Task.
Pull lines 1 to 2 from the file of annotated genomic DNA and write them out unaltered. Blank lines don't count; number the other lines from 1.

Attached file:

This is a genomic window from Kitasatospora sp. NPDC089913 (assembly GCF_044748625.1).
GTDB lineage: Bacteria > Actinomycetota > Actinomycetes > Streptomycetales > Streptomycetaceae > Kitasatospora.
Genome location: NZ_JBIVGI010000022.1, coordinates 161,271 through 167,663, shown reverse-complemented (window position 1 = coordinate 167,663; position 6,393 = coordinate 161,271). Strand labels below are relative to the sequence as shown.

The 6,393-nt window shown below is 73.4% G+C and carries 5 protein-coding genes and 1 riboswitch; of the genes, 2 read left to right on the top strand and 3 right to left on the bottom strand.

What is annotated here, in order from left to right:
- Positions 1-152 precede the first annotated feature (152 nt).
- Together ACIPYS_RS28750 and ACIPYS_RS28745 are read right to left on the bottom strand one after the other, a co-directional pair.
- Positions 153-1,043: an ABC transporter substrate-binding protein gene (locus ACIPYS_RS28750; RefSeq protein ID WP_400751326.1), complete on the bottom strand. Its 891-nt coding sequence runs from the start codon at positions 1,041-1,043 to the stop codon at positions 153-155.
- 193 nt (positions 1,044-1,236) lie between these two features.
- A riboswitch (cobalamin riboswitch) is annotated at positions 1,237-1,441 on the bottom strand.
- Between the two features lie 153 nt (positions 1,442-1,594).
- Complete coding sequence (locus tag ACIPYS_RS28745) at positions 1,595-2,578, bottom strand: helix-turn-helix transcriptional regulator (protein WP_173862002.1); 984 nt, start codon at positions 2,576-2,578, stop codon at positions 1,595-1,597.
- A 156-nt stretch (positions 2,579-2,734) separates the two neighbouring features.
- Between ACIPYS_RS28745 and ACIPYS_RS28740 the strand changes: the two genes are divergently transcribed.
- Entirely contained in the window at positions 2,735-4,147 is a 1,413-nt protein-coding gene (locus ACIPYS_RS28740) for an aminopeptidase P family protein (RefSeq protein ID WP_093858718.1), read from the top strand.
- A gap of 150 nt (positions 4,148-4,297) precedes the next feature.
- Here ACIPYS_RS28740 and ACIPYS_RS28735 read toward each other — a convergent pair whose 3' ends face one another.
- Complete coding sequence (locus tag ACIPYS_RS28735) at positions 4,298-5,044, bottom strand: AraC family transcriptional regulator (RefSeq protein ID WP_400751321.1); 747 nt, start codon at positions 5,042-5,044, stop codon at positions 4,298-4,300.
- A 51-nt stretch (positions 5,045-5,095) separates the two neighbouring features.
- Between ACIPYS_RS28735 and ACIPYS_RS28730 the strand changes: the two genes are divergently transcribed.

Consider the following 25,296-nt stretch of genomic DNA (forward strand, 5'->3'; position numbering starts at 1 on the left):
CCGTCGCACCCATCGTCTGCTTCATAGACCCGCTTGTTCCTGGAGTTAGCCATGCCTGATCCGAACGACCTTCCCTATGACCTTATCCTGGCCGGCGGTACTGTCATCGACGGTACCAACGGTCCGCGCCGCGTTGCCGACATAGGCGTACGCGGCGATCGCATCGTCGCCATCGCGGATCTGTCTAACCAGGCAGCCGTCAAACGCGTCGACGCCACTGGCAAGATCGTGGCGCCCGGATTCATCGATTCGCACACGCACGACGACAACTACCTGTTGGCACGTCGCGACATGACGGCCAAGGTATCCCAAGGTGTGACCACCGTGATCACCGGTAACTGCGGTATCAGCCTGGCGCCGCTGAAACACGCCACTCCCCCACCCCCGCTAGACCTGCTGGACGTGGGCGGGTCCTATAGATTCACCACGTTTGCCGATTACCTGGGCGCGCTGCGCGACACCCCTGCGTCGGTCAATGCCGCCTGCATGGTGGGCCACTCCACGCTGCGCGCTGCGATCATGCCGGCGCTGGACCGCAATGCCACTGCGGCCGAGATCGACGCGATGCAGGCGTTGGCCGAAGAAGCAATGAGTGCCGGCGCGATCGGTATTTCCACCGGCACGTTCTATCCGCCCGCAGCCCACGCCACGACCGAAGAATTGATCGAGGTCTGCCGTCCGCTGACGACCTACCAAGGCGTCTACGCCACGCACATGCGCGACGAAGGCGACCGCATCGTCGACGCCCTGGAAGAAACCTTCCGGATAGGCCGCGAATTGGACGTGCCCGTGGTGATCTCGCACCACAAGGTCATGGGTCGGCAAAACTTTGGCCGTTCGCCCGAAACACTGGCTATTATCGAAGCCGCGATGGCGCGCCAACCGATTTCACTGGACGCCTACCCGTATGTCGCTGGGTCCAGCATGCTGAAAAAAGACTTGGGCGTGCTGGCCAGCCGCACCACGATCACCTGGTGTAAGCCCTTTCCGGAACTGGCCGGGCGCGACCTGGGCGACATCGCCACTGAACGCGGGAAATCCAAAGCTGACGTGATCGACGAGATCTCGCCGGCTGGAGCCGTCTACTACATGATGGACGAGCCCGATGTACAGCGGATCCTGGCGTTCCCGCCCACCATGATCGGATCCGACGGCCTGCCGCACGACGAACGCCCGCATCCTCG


This is a genomic window from Kitasatospora sp. NPDC089913 (assembly GCF_044748625.1).
GTDB lineage: Bacteria > Actinomycetota > Actinomycetes > Streptomycetales > Streptomycetaceae > Kitasatospora.